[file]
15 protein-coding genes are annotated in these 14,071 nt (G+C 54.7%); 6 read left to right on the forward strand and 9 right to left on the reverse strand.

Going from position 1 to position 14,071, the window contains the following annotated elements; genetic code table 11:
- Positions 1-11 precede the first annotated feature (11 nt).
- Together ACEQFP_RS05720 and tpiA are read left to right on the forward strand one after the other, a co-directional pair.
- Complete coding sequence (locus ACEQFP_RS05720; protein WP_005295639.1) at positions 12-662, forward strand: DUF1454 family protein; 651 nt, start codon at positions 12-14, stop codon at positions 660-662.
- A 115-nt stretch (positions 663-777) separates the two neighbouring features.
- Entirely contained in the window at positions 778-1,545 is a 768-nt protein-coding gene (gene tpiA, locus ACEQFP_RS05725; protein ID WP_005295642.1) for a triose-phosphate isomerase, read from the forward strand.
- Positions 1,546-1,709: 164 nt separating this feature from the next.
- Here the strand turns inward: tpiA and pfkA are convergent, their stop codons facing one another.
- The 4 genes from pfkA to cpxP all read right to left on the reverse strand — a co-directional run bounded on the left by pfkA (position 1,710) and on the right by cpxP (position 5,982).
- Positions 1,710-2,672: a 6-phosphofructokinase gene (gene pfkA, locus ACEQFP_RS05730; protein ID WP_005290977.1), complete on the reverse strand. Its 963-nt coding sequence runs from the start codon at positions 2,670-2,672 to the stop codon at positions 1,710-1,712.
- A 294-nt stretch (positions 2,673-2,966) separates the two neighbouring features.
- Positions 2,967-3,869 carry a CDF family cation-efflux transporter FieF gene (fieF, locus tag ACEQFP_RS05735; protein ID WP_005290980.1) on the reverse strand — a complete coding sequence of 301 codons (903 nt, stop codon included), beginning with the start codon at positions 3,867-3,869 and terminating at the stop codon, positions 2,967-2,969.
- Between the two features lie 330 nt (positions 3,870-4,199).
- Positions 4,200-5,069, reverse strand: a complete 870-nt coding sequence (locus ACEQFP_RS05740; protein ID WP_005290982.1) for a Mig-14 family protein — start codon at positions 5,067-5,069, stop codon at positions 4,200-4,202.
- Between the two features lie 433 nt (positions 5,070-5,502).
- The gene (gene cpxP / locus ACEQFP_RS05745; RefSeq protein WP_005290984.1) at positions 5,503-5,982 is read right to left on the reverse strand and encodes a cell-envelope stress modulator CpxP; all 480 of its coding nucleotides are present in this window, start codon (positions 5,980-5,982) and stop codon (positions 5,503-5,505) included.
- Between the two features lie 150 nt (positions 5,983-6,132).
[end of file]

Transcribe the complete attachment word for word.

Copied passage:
15 protein-coding genes are annotated in these 14,071 nt (G+C 54.7%); 6 read left to right on the forward strand and 9 right to left on the reverse strand.

Going from position 1 to position 14,071, the window contains the following annotated elements; genetic code table 11:
- Positions 1-11 precede the first annotated feature (11 nt).
- Together ACEQFP_RS05720 and tpiA are read left to right on the forward strand one after the other, a co-directional pair.
- Complete coding sequence (locus ACEQFP_RS05720; protein WP_005295639.1) at positions 12-662, forward strand: DUF1454 family protein; 651 nt, start codon at positions 12-14, stop codon at positions 660-662.
- A 115-nt stretch (positions 663-777) separates the two neighbouring features.
- Entirely contained in the window at positions 778-1,545 is a 768-nt protein-coding gene (gene tpiA, locus ACEQFP_RS05725; protein ID WP_005295642.1) for a triose-phosphate isomerase, read from the forward strand.
- Positions 1,546-1,709: 164 nt separating this feature from the next.
- Here the strand turns inward: tpiA and pfkA are convergent, their stop codons facing one another.
- The 4 genes from pfkA to cpxP all read right to left on the reverse strand — a co-directional run bounded on the left by pfkA (position 1,710) and on the right by cpxP (position 5,982).
- Positions 1,710-2,672: a 6-phosphofructokinase gene (gene pfkA, locus ACEQFP_RS05730; protein ID WP_005290977.1), complete on the reverse strand. Its 963-nt coding sequence runs from the start codon at positions 2,670-2,672 to the stop codon at positions 1,710-1,712.
- A 294-nt stretch (positions 2,673-2,966) separates the two neighbouring features.
- Positions 2,967-3,869 carry a CDF family cation-efflux transporter FieF gene (fieF, locus tag ACEQFP_RS05735; protein ID WP_005290980.1) on the reverse strand — a complete coding sequence of 301 codons (903 nt, stop codon included), beginning with the start codon at positions 3,867-3,869 and terminating at the stop codon, positions 2,967-2,969.
- Between the two features lie 330 nt (positions 3,870-4,199).
- Positions 4,200-5,069, reverse strand: a complete 870-nt coding sequence (locus ACEQFP_RS05740; protein ID WP_005290982.1) for a Mig-14 family protein — start codon at positions 5,067-5,069, stop codon at positions 4,200-4,202.
- Between the two features lie 433 nt (positions 5,070-5,502).
- The gene (gene cpxP / locus ACEQFP_RS05745; RefSeq protein WP_005290984.1) at positions 5,503-5,982 is read right to left on the reverse strand and encodes a cell-envelope stress modulator CpxP; all 480 of its coding nucleotides are present in this window, start codon (positions 5,980-5,982) and stop codon (positions 5,503-5,505) included.
- Between the two features lie 150 nt (positions 5,983-6,132).